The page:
W.H.: I think in the mid to long term, Israel certainly does have an interest in a democratic neighbour. But Israel has learned over the past 60 years that it must think about the short term. It asks itself, what will tomorrow bring? In the short term, a revolution in Syria could mean instability for Israel. Does the same apply to its neighbour, Egypt?

W.H.: Yes, and for Jordan too. According to a poll conducted after the fall of Mubarak, a majority of the population said they would rescind the peace treaty with Israel. A proposal to this effect would win a majority in a democratic vote. This would be a giant setback for Israel. In this respect the democratic process in Egypt poses certain dangers and risks. The peace deals with Egypt and Jordan have brought stability in the south and east, and have opened doors in the Arab world for the Jewish state. These are the only two peace accords that Israel has signed. Will they be dissolved?

W.H.: This is not relevant at the moment. And even if they were terminated, war will not automatically follow. But Israel could find itself facing a united Arab front for the first time in 30 years. You are an ambassador for a country that welcomes and promotes the democratisation process in the Arab world. Does this Swiss position put you in a difficult situation when dealing with the Israeli government?

W.H.: Israel understands Switzerland’s position and also welcomes – in the mid and long term – the democratisation of the Arab world. But the events could first result in instability and put in question the security of Israel, either directly or indirectly. For Israel, its own security is always in the foreground.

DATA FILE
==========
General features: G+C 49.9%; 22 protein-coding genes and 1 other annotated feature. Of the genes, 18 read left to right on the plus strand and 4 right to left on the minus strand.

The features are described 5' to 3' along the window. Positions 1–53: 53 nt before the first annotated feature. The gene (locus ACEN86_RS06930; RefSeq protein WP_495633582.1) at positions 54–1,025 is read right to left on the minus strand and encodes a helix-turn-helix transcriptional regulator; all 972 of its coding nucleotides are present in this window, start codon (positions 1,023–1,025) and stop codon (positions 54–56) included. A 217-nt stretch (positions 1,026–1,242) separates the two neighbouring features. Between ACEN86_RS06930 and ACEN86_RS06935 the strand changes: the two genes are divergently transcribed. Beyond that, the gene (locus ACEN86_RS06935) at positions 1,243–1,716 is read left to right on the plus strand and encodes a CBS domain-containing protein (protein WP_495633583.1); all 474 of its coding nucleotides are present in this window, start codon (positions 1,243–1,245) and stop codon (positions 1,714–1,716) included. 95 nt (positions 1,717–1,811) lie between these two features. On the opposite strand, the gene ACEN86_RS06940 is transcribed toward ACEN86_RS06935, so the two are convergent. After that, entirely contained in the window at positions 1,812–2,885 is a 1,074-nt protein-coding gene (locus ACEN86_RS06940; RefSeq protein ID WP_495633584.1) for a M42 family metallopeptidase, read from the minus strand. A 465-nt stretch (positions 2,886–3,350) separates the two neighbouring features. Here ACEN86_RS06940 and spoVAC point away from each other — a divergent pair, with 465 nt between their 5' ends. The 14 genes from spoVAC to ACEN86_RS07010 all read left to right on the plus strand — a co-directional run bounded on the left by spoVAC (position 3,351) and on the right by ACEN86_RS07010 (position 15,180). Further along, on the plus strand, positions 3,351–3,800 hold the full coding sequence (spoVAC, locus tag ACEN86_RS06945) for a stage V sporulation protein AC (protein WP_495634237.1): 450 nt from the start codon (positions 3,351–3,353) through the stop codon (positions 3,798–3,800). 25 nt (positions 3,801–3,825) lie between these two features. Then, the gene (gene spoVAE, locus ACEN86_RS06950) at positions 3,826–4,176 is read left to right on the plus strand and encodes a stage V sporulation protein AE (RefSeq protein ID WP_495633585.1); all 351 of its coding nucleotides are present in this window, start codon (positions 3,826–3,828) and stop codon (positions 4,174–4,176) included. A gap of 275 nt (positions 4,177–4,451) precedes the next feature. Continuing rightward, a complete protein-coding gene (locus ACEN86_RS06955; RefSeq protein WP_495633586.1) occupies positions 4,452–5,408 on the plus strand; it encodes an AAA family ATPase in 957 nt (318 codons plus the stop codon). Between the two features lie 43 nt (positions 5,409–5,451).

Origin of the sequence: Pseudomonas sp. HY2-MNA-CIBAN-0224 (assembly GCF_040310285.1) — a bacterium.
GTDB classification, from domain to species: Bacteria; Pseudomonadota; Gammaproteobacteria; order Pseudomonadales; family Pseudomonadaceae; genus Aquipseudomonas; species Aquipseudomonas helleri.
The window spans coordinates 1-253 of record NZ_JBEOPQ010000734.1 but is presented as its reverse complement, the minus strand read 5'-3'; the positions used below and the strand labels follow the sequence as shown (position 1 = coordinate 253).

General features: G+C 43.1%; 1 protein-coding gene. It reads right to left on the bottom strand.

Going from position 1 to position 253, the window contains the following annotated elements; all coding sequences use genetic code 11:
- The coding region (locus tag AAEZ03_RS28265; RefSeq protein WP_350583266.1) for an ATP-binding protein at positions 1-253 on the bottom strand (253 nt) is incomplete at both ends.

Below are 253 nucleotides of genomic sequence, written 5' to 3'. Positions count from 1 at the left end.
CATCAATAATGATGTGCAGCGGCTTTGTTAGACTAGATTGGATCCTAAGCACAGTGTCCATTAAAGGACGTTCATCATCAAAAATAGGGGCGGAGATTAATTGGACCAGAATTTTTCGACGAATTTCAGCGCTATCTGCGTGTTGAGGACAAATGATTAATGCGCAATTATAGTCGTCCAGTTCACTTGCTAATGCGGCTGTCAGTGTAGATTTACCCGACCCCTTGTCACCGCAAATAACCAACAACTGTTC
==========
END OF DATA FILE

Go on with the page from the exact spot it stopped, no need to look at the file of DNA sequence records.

Switzerland has welcomed the reconciliation pact signed by the former bitter rivals, Fatah and Hamas.

The accord “should advance the process of democratisation and respect for human rights over the whole territory”, the Swiss foreign ministry said.

It added that reconciliation is a necessary pre-condition for the self-determination of Palestinians.

Fatah and Hamas have been disputing control of the Palestinian territories.

Fatah is the secular political movement founded in 1959 by Yasser Arafat. Until 2006 it was the main Palestinian organisation. The party, which controls the West Bank, is led by Mahmoud Abbas, president of the Palestinian National Authority (PNA). For Israel, this is the only reliable partner in the peace process.
Hamas is an Islamic-inspired movement founded in 1987 by Sheikh Ahmed Yassin. Regarded as a terrorist organisation by many western governments, it refuses among other things to recognise the state of Israel. At the last elections (2006), found to be free and fair by observers, it won most of the seats in the PNA legislature. It then took control of the Gaza Strip.

(Translated from German by Dale Bechtel)